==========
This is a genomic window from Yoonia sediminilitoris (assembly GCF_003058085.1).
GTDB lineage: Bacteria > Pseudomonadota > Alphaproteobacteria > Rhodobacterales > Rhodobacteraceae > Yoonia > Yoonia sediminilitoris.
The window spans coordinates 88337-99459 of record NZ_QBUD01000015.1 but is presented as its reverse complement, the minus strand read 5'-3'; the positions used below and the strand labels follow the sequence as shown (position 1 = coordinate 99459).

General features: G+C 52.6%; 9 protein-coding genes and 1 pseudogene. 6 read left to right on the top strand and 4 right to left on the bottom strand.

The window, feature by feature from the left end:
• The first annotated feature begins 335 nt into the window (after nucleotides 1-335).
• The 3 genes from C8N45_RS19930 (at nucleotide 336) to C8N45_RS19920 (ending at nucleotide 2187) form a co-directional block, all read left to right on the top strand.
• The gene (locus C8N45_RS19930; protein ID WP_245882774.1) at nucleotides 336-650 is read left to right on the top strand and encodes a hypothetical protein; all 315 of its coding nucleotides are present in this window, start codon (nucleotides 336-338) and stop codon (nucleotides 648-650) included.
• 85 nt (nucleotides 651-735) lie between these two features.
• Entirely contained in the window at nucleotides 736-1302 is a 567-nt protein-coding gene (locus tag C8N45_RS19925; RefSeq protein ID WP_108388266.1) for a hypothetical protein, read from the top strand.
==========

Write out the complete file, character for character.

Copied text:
This is a genomic window from Yoonia sediminilitoris (assembly GCF_003058085.1).
GTDB lineage: Bacteria > Pseudomonadota > Alphaproteobacteria > Rhodobacterales > Rhodobacteraceae > Yoonia > Yoonia sediminilitoris.
The window spans coordinates 88337-99459 of record NZ_QBUD01000015.1 but is presented as its reverse complement, the minus strand read 5'-3'; the positions used below and the strand labels follow the sequence as shown (position 1 = coordinate 99459).

General features: G+C 52.6%; 9 protein-coding genes and 1 pseudogene. 6 read left to right on the top strand and 4 right to left on the bottom strand.

The window, feature by feature from the left end:
• The first annotated feature begins 335 nt into the window (after nucleotides 1-335).
• The 3 genes from C8N45_RS19930 (at nucleotide 336) to C8N45_RS19920 (ending at nucleotide 2187) form a co-directional block, all read left to right on the top strand.
• The gene (locus C8N45_RS19930; protein ID WP_245882774.1) at nucleotides 336-650 is read left to right on the top strand and encodes a hypothetical protein; all 315 of its coding nucleotides are present in this window, start codon (nucleotides 336-338) and stop codon (nucleotides 648-650) included.
• 85 nt (nucleotides 651-735) lie between these two features.
• Entirely contained in the window at nucleotides 736-1302 is a 567-nt protein-coding gene (locus tag C8N45_RS19925; RefSeq protein ID WP_108388266.1) for a hypothetical protein, read from the top strand.